CIS 554 Scala 1: The Animals Game
Fall 2014, David Matuszek

Purposes of this assignment

Part 1: Implement binary trees

Define a generic class BinaryTree.

"Generic" means it has a type parameter, in this case, the type of value held in each node. So you could have a binary tree of Strings, or of Integers, or of Persons. Later on in this assignment we will use a binary tree of Strings. See the short example below for how to create and use a generic class.

package generics

/** A class for two things, both of the same type A. */
class Pair[A](one: A, two: A) {
  override def toString = "(" + one + ", " + two + ")"

object GenTest {
  def main(args: Array[String]) {
    val p1 = new Pair("King", "Queen")
    val p2 = new Pair(5, 7)

A binary tree is composed of nodes. Each node contains:

  1. A value, of the type specified by the type parameter (call it T).
  2. A left subtree, of type Option[BinaryTree[T]].
  3. A right subtree, of type Option[BinaryTree[T]].

You should supply a primary constructor for the BinaryTree class, which takes a value of type T and two subtrees of type BinaryTree[T]. Also supply a secondary constructor which takes only a value as a parameter, and calls the primary constructor with None for each of the other two parameters. You can define a secondary constructor with def this(parameters).

Your BinaryTree class should provide methods for navigating, examining, and modifying the binary tree. Keep the class general purpose--that is, it should not have anything in it that is specific to the Animals game. On the other hand, don't implement anything that isn't needed for the Animals game.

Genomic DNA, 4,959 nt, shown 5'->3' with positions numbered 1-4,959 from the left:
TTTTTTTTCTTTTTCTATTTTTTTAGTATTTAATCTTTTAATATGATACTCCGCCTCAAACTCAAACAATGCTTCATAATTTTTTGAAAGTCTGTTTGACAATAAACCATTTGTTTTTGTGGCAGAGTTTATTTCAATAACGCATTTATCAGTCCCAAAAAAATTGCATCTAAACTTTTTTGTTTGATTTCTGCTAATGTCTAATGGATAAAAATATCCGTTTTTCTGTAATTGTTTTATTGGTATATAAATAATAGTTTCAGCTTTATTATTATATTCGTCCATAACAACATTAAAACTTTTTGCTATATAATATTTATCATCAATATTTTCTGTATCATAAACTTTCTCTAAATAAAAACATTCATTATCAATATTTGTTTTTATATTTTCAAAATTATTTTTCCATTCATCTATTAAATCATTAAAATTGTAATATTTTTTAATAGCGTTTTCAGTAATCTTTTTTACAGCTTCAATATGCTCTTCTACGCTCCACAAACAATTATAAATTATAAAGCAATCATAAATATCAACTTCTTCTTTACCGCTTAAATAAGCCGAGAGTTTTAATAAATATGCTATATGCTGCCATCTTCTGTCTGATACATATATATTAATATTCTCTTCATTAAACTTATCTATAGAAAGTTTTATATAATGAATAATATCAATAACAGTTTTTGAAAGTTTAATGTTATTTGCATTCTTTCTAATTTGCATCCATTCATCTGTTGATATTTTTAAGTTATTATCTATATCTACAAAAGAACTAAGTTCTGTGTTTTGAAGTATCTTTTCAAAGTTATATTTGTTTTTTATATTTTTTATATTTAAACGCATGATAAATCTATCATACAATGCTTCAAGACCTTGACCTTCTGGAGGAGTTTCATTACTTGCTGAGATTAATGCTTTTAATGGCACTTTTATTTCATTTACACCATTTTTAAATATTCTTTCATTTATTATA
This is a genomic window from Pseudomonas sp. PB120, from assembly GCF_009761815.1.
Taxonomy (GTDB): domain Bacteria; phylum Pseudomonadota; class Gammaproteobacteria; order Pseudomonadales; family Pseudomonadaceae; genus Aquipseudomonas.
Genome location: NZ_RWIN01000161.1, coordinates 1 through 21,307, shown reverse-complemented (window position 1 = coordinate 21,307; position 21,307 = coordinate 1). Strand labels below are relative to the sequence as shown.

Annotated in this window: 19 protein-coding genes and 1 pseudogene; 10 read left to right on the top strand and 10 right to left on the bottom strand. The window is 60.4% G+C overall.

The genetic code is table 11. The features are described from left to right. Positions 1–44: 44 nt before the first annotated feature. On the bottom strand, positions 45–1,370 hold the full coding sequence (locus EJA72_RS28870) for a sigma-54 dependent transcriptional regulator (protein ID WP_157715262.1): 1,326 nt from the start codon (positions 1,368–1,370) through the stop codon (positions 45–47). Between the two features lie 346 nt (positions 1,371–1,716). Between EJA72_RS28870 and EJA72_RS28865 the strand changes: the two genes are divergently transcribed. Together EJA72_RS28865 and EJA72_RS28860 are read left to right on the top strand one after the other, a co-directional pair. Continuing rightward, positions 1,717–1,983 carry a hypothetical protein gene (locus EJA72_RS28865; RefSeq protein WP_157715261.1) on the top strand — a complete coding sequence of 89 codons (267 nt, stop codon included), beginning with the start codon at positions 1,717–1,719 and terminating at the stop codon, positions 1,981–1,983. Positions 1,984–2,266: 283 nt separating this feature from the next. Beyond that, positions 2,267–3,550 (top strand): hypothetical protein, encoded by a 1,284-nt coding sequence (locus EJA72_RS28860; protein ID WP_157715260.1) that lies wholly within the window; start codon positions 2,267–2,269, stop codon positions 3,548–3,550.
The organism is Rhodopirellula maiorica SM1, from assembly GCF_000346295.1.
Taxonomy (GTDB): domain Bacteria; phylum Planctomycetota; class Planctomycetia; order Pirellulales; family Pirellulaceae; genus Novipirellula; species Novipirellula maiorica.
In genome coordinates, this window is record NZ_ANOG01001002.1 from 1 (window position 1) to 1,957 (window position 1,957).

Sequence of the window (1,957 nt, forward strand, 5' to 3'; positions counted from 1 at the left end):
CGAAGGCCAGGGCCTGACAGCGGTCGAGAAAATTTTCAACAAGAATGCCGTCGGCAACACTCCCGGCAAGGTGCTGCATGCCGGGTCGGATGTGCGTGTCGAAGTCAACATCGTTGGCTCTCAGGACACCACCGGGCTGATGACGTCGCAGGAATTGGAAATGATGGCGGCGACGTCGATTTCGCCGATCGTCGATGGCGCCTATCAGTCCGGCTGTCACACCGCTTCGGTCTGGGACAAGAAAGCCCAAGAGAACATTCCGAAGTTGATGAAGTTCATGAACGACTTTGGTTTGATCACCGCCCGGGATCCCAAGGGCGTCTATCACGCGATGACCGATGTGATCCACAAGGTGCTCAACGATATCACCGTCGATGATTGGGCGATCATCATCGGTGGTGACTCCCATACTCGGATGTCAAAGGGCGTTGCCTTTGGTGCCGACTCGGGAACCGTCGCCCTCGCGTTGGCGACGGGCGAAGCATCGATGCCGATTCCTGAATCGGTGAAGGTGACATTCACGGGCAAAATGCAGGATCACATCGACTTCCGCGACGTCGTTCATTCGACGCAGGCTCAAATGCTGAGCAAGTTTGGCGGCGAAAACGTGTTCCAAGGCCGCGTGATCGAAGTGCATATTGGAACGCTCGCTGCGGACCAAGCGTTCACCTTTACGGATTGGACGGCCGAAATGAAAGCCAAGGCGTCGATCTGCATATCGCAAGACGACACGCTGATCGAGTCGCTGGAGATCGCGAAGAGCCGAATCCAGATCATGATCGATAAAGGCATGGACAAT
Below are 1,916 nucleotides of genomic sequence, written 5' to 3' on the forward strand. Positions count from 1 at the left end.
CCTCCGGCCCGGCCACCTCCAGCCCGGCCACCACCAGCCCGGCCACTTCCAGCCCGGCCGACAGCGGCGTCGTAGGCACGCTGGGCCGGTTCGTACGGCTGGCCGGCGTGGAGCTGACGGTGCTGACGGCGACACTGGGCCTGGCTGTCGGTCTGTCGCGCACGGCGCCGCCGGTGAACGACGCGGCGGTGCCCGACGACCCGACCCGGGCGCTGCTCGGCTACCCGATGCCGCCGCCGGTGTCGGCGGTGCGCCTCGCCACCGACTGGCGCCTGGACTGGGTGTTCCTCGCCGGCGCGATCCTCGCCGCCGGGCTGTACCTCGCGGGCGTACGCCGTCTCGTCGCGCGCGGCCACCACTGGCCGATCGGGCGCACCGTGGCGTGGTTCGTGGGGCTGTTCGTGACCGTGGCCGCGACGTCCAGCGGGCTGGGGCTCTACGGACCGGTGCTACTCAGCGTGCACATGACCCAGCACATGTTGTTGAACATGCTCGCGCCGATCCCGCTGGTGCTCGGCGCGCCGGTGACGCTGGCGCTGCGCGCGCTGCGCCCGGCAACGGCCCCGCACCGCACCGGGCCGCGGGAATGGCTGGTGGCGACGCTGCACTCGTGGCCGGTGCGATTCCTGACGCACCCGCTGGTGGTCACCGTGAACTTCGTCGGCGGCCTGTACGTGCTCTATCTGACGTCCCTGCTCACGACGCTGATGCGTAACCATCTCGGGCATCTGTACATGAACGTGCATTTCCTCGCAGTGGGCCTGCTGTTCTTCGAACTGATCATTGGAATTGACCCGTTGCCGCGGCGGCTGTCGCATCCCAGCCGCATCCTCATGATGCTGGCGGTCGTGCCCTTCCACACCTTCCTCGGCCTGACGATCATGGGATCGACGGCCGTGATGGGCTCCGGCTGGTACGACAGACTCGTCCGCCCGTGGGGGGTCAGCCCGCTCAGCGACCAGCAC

Part 2: Write an "Animals" game

Define an object (not a class) called AnimalsGame.

"Animals" is a classic computer game. The user thinks of an animal, and the computer asks a series of binary (yes/no) questions in an attempt to guess the user's animal. A typical interaction with the game goes something like this:

Computer: Think of an animal. Hit "Return" when ready.
User: (Hits the Return key).
Computer: Does it live in the water?
User: Yes.
Computer: Is it green?
User: No.
Computer: OK, I've got it. Is the animal you're thinking of a whale?
User: No.
Computer: What was your animal?
User: A seal.
Computer: What question would you ask to distinguish between a whale and a seal?
User: Is it very large?
Computer: What would the answer be for a seal?
User: No.
Computer: Thanks, I'll remember that. Would you like to play again?

When the program starts, it should read in a text file containing all the previously learned questions and answers. When the program quits, it should replace the input file with the new, expanded tree of questions and answers. So that you never have to deal with an empty decision tree, you should manually create a file containing the first question and two answers (Traditionally, "Does it live in the water?" and "frog"/"cow".)

About the data file

There are a number of ways you could represent a binary tree in text. If you make your input/output methods sufficiently general, it would make sense to put them in the BinaryTree class; but remember, the binary tree may have any type of values in its nodes, not just Strings. Unless you want to tackle the more interesting problem of doing I/O for any type of binary tree, your I/O methods should be in the AnimalsGame object. In this way, you can not only assume that node values are Strings, but you can also assume that every node either has two children, or none.

Due date

Turn your assignment in to Canvas before 6am Monday, December 1.